Heidi continued to speak, and I paid attention to every syllable. “Today in the war with Australia we had a stunning victory, as the First Fleet pushed the Australian forces past the southern tip of New Zealand.” Her voice was soothing…like the angel I knew her to be. I had a sudden urge to use the bathroom, but remained stuck to the chair, intent on hearing every word of Heidi’s broadcast. “On the mainland of New Zealand, the fierce fighting between the coalition of Japanese and American forces are still fighting valiantly against the entrenched Australians. We go now, live to our woman in the field, Tyler Genson.”
The image changed to that of a grassy battlefield—the kind I had seen on the news before, since the war started six months ago. “Thank you, Heidi…” Tyler was a young lady who I’d met twice before and who always exuded confidence to me. But now I heard her voice…full of nervousness and tension, hidden behind her stoic face. She continued talking, but I no longer heard the words. High-pitched whistles zoomed through my ears. Explosions. Shouting voices. Tyler ducked as something loud and massive struck the ground nearby, launching dirt through the shot. As the vibrations from the explosion faded, the screams of men and woman boomed from the holo-station’s surround-sound speaker system. Then machine-gun fire. Screeching rockets. Pounding helicopters.
I’d seen pictures like this before, but hearing it…I began to panic. I covered my ears with my hands and shouted at the holographic image of Tyler, “Get out of there! Run! Tyler, get the hell out of there!”
But she didn’t run, she kept right on reporting what everyone could see and hear for themselves. “Off! Now!” The holo-station blinked off. My mind swirled with a mass of confused thoughts. I needed some air.
“Open,” I said to the window, knowing it would work. The window slid open sideways, and the cool harbor air hit me, calming me. Then the noise struck. A cacophony of grinding metal, loud engines, shouting people and squawking billboards assaulted my healed ears. The view I had enjoyed so much, the shimmering ocean, which my apartment building hovered above on tall pylons, the flying cars, which had become so popular in the past twenty years, the hundreds of skyscrapers that lined the mainland and spilled out into the harbor, like a partially sunken city…had become chaotic, tense, rushed and angry.
My breathing began to speed. My heart pumped so fast I could hear the damn blood slamming past my ears.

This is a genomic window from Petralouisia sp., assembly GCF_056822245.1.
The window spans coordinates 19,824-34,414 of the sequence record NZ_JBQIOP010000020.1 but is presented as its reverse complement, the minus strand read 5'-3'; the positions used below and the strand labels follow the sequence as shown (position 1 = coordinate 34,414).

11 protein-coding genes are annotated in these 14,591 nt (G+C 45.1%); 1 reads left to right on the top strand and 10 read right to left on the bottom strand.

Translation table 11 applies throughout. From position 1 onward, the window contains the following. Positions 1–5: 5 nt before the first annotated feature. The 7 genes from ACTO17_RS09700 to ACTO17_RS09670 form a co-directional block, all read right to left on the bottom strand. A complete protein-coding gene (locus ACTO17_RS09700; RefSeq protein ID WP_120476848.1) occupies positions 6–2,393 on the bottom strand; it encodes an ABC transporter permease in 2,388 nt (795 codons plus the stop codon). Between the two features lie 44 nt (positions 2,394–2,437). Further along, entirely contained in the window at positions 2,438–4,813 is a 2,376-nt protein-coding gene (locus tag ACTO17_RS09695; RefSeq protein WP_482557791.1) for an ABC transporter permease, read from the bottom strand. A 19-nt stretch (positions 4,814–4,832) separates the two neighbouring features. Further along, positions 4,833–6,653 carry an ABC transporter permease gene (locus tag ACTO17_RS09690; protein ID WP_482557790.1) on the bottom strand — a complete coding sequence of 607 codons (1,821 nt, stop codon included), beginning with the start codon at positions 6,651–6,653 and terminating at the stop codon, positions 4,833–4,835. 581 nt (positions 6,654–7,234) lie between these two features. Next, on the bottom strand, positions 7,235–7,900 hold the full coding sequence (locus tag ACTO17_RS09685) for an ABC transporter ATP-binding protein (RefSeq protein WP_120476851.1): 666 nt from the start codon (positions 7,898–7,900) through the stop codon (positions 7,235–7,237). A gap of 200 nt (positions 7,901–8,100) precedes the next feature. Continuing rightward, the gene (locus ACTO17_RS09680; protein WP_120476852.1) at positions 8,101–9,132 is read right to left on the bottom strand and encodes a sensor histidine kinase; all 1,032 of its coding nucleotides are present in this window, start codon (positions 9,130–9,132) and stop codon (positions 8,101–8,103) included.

I needed…I needed something to eat.
“Close!” The window slid shut.
I walked to the kitchen and opened the fridge. Nothing. How long was I asleep for and why didn’t Heidi get any food? I slammed the fridge and the loud bang made me jump. I opened a cupboard and a single box of Wheat Tasties sat there. I picked it up. “Thank you for trying Wheat Tasties!” the box said.
I dropped the Wheat Tasties on the floor and stared at the box…waiting…. Nothing happened. I moved away. “You’re not done are you? Everyone needs to eat their Wheat Tasties!”
I jumped back.
“Thank you for trying Wheat Tasties! And next time you’re out, pick up a box of our new Pesto Wheat Tasties. Remember, Wheat Tasties are what’s good in life!”
I turned from the box and ran out of the apartment.
Less than a minute later I spilled out onto the sidewalk, which was a taut wire mesh, allowing pedestrians to see the waves crash against the pylons that supported the buildings above the water. I had always wondered what those waves would sound like, but now all I could hear were the new cars zipping past overhead, the old cars roaring past on the grated streets and a chaotic cauldron of human voices that made no sense at all!
I could make out words here and there, and I knew that this was what thousands of human voices all talking at once sounded like, but it was unbearable. I blocked my ears with my hands, which drew a few odd glances. I then noticed who everyone was talking to—no one at all. Everyone on the sidewalks had small devices attached to their cheeks…cell phones. Everyone carried on conversations, but to no one physically present.
My mind spun. This felt unbearable. There had to be a volume control, some way to tune out the noises. But I knew otherwise. Hearing was hearing, and noise was noise. Still feeling hungry, I ducked into the small grocery store built into the outside corner of my building. Food shopping always relaxed me.